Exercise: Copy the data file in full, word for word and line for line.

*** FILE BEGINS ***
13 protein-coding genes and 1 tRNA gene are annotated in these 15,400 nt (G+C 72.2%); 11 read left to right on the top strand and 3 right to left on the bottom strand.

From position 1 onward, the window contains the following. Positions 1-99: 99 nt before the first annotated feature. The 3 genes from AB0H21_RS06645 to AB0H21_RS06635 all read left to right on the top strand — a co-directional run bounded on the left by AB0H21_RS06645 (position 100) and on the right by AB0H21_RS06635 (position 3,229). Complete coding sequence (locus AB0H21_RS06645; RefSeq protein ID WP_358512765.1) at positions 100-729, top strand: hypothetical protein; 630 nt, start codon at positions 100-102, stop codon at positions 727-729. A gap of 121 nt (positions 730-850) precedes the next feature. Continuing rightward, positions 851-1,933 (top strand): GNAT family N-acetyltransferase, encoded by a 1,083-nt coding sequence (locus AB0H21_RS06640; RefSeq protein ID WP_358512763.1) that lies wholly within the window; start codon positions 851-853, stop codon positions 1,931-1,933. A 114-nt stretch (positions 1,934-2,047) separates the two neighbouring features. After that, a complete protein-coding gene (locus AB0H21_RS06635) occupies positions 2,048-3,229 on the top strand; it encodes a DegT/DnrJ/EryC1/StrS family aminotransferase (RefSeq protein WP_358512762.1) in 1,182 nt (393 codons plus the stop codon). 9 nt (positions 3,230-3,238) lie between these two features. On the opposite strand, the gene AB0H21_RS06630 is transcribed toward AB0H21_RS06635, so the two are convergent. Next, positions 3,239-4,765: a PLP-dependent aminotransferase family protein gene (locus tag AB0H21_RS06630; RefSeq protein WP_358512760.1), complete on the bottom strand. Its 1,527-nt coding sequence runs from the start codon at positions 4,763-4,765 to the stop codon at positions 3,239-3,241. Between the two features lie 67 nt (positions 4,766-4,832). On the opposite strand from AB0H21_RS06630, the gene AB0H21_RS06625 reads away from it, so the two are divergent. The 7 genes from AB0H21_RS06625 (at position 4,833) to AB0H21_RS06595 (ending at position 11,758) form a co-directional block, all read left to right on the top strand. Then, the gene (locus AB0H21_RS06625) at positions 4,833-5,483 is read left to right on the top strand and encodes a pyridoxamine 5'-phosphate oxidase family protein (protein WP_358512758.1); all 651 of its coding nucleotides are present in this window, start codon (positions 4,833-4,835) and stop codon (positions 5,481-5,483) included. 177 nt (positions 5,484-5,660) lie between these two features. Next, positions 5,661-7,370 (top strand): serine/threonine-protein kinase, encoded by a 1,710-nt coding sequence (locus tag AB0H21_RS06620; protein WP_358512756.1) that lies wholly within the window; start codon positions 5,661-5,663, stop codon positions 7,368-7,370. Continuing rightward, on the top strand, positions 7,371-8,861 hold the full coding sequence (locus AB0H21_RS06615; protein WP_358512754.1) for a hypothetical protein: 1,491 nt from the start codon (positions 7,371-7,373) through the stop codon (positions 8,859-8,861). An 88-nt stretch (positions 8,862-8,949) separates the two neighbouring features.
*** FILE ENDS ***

13 protein-coding genes and 1 tRNA gene are annotated in these 15,400 nt (G+C 72.2%); 11 read left to right on the top strand and 3 right to left on the bottom strand.

From position 1 onward, the window contains the following. Positions 1-99: 99 nt before the first annotated feature. The 3 genes from AB0H21_RS06645 to AB0H21_RS06635 all read left to right on the top strand — a co-directional run bounded on the left by AB0H21_RS06645 (position 100) and on the right by AB0H21_RS06635 (position 3,229). Complete coding sequence (locus AB0H21_RS06645; RefSeq protein ID WP_358512765.1) at positions 100-729, top strand: hypothetical protein; 630 nt, start codon at positions 100-102, stop codon at positions 727-729. A gap of 121 nt (positions 730-850) precedes the next feature. Continuing rightward, positions 851-1,933 (top strand): GNAT family N-acetyltransferase, encoded by a 1,083-nt coding sequence (locus AB0H21_RS06640; RefSeq protein ID WP_358512763.1) that lies wholly within the window; start codon positions 851-853, stop codon positions 1,931-1,933. A 114-nt stretch (positions 1,934-2,047) separates the two neighbouring features. After that, a complete protein-coding gene (locus AB0H21_RS06635) occupies positions 2,048-3,229 on the top strand; it encodes a DegT/DnrJ/EryC1/StrS family aminotransferase (RefSeq protein WP_358512762.1) in 1,182 nt (393 codons plus the stop codon). 9 nt (positions 3,230-3,238) lie between these two features. On the opposite strand, the gene AB0H21_RS06630 is transcribed toward AB0H21_RS06635, so the two are convergent. Next, positions 3,239-4,765: a PLP-dependent aminotransferase family protein gene (locus tag AB0H21_RS06630; RefSeq protein WP_358512760.1), complete on the bottom strand. Its 1,527-nt coding sequence runs from the start codon at positions 4,763-4,765 to the stop codon at positions 3,239-3,241. Between the two features lie 67 nt (positions 4,766-4,832). On the opposite strand from AB0H21_RS06630, the gene AB0H21_RS06625 reads away from it, so the two are divergent. The 7 genes from AB0H21_RS06625 (at position 4,833) to AB0H21_RS06595 (ending at position 11,758) form a co-directional block, all read left to right on the top strand. Then, the gene (locus AB0H21_RS06625) at positions 4,833-5,483 is read left to right on the top strand and encodes a pyridoxamine 5'-phosphate oxidase family protein (protein WP_358512758.1); all 651 of its coding nucleotides are present in this window, start codon (positions 4,833-4,835) and stop codon (positions 5,481-5,483) included. 177 nt (positions 5,484-5,660) lie between these two features. Next, positions 5,661-7,370 (top strand): serine/threonine-protein kinase, encoded by a 1,710-nt coding sequence (locus tag AB0H21_RS06620; protein WP_358512756.1) that lies wholly within the window; start codon positions 5,661-5,663, stop codon positions 7,368-7,370. Continuing rightward, on the top strand, positions 7,371-8,861 hold the full coding sequence (locus AB0H21_RS06615; protein WP_358512754.1) for a hypothetical protein: 1,491 nt from the start codon (positions 7,371-7,373) through the stop codon (positions 8,859-8,861). An 88-nt stretch (positions 8,862-8,949) separates the two neighbouring features.